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European Council Adopts New Rules On Tax Avoidance

by Ulrika Lomas, Tax-News.com, Brussels

14 July 2016


The European Council has formally adopted a new anti-avoidance directive, which sets rules to prevent base erosion and profit shifting (BEPS).

The directive covers all taxpayers that are subject to corporate tax in European Union (EU) member states, including subsidiaries of companies based in third companies. It does the following:

  • Limits the amount of interest that a corporate taxpayer is entitled to deduct in a tax year, to discourage the practice of artificially shifting debt to jurisdictions with more generous deductibility rules;
  • Establishes exit taxation rules, to prevent tax base erosion in the state of origin;
  • Introduces a general anti-abuse rule, to cover gaps that may exist in member states' specific anti-abuse legislation;
  • Introduces controlled foreign company (CFC) rules, to reattribute the income of a low-taxed controlled foreign subsidiary to its (usually more highly taxed) parent company; and
  • Introduces rules on hybrid mismatches, to prevent companies from taking advantage of disparities between national tax systems to reduce their overall tax liability.

The Council said that the directive will ensure that the anti-BEPS measures drawn up by the Organisation for Economic Cooperation and Development (OECD) are implemented in a coordinated manner by the EU, including by the six member states that do not belong to the OECD. Three of the five areas covered by the directive implement OECD recommendations, namely the interest limitation rules, the CFC rules, and the rules on hybrid mismatches.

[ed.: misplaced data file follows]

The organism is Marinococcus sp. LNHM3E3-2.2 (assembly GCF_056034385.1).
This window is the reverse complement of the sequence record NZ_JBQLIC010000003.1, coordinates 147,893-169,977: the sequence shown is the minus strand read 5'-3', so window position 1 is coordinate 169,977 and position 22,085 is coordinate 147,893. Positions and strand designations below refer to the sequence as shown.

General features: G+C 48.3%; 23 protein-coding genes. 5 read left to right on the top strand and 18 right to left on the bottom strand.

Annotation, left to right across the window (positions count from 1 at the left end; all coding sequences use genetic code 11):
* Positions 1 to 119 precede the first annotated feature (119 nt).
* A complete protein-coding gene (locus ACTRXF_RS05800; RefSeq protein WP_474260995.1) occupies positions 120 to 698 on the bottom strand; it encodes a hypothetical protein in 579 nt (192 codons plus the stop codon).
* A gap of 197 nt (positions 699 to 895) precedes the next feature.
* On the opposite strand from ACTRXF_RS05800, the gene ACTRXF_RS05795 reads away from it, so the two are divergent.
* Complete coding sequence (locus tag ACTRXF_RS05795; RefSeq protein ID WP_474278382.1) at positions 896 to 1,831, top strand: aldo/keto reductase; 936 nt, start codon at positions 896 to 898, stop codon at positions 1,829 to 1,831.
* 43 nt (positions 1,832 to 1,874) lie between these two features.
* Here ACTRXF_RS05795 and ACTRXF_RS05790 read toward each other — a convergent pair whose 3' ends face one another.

EU member states will be given until December 31, 2018, to transpose the directive into their national laws and regulations. They will have until December 31, 2019, to transpose the exit taxation rules. Member states that have targeted rules that are equally effective to the interest limitation rules may apply them until the OECD reaches an agreement on a minimum standard, or until January 1, 2024, at the latest.

Peter Kažimír, President of the Council and Finance Minister for Slovakia, said: "This new directive aims to protect our domestic corporate tax bases against aggressive tax planning practices that directly affect the functioning of the internal market. It is therefore an important step, which also demonstrates that we see the fight against such practices not only as our common priority but also our common commitment."

TAGS: compliance | tax | tax compliance | tax avoidance | interest | law | Slovakia | multinationals | legislation | tax planning | transfer pricing | exit tax | regulation | European Union (EU) | Europe | BEPS

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